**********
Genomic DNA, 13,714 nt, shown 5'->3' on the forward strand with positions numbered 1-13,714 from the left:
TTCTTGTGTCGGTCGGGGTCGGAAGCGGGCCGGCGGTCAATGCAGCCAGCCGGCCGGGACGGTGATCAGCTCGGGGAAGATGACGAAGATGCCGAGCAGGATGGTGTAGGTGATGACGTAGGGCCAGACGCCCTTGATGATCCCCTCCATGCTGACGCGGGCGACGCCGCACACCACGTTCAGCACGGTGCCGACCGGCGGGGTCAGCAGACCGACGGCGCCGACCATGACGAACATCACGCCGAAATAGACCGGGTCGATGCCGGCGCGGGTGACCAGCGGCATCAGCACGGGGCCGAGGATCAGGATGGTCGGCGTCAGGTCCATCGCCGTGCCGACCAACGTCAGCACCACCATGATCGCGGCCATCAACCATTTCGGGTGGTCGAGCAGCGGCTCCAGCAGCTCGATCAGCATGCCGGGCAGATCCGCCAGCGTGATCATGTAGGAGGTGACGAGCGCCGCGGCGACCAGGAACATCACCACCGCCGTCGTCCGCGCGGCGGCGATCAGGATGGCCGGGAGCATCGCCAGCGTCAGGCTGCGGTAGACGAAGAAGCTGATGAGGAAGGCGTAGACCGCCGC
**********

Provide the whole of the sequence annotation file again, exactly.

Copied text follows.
Genomic DNA, 13,714 nt, shown 5'->3' on the forward strand with positions numbered 1-13,714 from the left:
TTCTTGTGTCGGTCGGGGTCGGAAGCGGGCCGGCGGTCAATGCAGCCAGCCGGCCGGGACGGTGATCAGCTCGGGGAAGATGACGAAGATGCCGAGCAGGATGGTGTAGGTGATGACGTAGGGCCAGACGCCCTTGATGATCCCCTCCATGCTGACGCGGGCGACGCCGCACACCACGTTCAGCACGGTGCCGACCGGCGGGGTCAGCAGACCGACGGCGCCGACCATGACGAACATCACGCCGAAATAGACCGGGTCGATGCCGGCGCGGGTGACCAGCGGCATCAGCACGGGGCCGAGGATCAGGATGGTCGGCGTCAGGTCCATCGCCGTGCCGACCAACGTCAGCACCACCATGATCGCGGCCATCAACCATTTCGGGTGGTCGAGCAGCGGCTCCAGCAGCTCGATCAGCATGCCGGGCAGATCCGCCAGCGTGATCATGTAGGAGGTGACGAGCGCCGCGGCGACCAGGAACATCACCACCGCCGTCGTCCGCGCGGCGGCGATCAGGATGGCCGGGAGCATCGCCAGCGTCAGGCTGCGGTAGACGAAGAAGCTGATGAGGAAGGCGTAGACCGCCGC